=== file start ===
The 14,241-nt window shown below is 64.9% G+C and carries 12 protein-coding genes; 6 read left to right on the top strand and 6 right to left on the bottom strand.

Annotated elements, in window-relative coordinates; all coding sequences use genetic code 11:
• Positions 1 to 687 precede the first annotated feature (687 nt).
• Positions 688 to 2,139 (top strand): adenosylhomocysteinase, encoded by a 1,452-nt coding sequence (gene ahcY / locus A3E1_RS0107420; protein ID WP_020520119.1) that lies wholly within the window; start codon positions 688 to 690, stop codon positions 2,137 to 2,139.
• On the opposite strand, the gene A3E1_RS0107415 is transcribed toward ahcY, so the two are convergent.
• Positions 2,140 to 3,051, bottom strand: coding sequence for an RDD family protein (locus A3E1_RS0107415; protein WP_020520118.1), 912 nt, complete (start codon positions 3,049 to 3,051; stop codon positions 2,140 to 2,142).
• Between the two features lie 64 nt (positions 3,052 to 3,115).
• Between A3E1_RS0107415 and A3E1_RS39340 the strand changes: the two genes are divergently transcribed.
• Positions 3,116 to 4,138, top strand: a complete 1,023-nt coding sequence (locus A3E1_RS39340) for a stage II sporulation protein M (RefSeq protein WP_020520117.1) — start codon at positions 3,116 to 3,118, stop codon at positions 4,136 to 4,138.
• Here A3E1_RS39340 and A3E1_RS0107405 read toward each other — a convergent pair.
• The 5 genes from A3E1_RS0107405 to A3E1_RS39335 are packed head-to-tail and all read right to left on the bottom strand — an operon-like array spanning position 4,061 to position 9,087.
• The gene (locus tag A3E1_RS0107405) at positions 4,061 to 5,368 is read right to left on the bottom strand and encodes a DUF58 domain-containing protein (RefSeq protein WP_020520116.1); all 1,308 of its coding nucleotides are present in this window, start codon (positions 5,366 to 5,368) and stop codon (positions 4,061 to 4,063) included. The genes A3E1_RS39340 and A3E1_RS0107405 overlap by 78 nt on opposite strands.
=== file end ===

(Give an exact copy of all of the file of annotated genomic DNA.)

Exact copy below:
The 14,241-nt window shown below is 64.9% G+C and carries 12 protein-coding genes; 6 read left to right on the top strand and 6 right to left on the bottom strand.

Annotated elements, in window-relative coordinates; all coding sequences use genetic code 11:
• Positions 1 to 687 precede the first annotated feature (687 nt).
• Positions 688 to 2,139 (top strand): adenosylhomocysteinase, encoded by a 1,452-nt coding sequence (gene ahcY / locus A3E1_RS0107420; protein ID WP_020520119.1) that lies wholly within the window; start codon positions 688 to 690, stop codon positions 2,137 to 2,139.
• On the opposite strand, the gene A3E1_RS0107415 is transcribed toward ahcY, so the two are convergent.
• Positions 2,140 to 3,051, bottom strand: coding sequence for an RDD family protein (locus A3E1_RS0107415; protein WP_020520118.1), 912 nt, complete (start codon positions 3,049 to 3,051; stop codon positions 2,140 to 2,142).
• Between the two features lie 64 nt (positions 3,052 to 3,115).
• Between A3E1_RS0107415 and A3E1_RS39340 the strand changes: the two genes are divergently transcribed.
• Positions 3,116 to 4,138, top strand: a complete 1,023-nt coding sequence (locus A3E1_RS39340) for a stage II sporulation protein M (RefSeq protein WP_020520117.1) — start codon at positions 3,116 to 3,118, stop codon at positions 4,136 to 4,138.
• Here A3E1_RS39340 and A3E1_RS0107405 read toward each other — a convergent pair.
• The 5 genes from A3E1_RS0107405 to A3E1_RS39335 are packed head-to-tail and all read right to left on the bottom strand — an operon-like array spanning position 4,061 to position 9,087.
• The gene (locus tag A3E1_RS0107405) at positions 4,061 to 5,368 is read right to left on the bottom strand and encodes a DUF58 domain-containing protein (RefSeq protein WP_020520116.1); all 1,308 of its coding nucleotides are present in this window, start codon (positions 5,366 to 5,368) and stop codon (positions 4,061 to 4,063) included. The genes A3E1_RS39340 and A3E1_RS0107405 overlap by 78 nt on opposite strands.